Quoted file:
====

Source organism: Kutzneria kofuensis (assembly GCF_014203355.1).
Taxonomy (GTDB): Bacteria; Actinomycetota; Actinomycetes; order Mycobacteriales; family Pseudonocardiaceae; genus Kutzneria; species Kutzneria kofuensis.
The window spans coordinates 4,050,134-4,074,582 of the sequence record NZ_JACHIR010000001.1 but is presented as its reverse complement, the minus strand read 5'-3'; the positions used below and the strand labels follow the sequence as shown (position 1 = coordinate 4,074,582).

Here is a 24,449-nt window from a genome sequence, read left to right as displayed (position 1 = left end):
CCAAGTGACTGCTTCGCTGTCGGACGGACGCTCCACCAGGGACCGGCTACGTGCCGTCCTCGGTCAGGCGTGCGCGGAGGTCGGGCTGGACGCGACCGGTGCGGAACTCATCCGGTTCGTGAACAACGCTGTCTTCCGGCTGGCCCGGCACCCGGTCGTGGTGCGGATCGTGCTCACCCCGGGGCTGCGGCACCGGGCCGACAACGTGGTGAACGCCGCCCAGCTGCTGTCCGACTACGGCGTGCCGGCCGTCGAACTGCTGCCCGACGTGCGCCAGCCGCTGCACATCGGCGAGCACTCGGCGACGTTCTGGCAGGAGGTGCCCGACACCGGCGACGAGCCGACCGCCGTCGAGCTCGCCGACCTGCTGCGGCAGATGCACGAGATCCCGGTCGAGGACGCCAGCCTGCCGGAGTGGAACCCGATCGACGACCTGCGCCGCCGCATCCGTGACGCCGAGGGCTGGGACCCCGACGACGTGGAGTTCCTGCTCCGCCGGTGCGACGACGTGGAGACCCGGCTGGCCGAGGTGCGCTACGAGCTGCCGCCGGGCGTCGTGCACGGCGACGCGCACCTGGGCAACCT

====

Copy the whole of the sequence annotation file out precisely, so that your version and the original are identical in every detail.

Source organism: Kutzneria kofuensis (assembly GCF_014203355.1).
Taxonomy (GTDB): Bacteria; Actinomycetota; Actinomycetes; order Mycobacteriales; family Pseudonocardiaceae; genus Kutzneria; species Kutzneria kofuensis.
The window spans coordinates 4,050,134-4,074,582 of the sequence record NZ_JACHIR010000001.1 but is presented as its reverse complement, the minus strand read 5'-3'; the positions used below and the strand labels follow the sequence as shown (position 1 = coordinate 4,074,582).

Here is a 24,449-nt window from a genome sequence, read left to right as displayed (position 1 = left end):
CCAAGTGACTGCTTCGCTGTCGGACGGACGCTCCACCAGGGACCGGCTACGTGCCGTCCTCGGTCAGGCGTGCGCGGAGGTCGGGCTGGACGCGACCGGTGCGGAACTCATCCGGTTCGTGAACAACGCTGTCTTCCGGCTGGCCCGGCACCCGGTCGTGGTGCGGATCGTGCTCACCCCGGGGCTGCGGCACCGGGCCGACAACGTGGTGAACGCCGCCCAGCTGCTGTCCGACTACGGCGTGCCGGCCGTCGAACTGCTGCCCGACGTGCGCCAGCCGCTGCACATCGGCGAGCACTCGGCGACGTTCTGGCAGGAGGTGCCCGACACCGGCGACGAGCCGACCGCCGTCGAGCTCGCCGACCTGCTGCGGCAGATGCACGAGATCCCGGTCGAGGACGCCAGCCTGCCGGAGTGGAACCCGATCGACGACCTGCGCCGCCGCATCCGTGACGCCGAGGGCTGGGACCCCGACGACGTGGAGTTCCTGCTCCGCCGGTGCGACGACGTGGAGACCCGGCTGGCCGAGGTGCGCTACGAGCTGCCGCCGGGCGTCGTGCACGGCGACGCGCACCTGGGCAACCT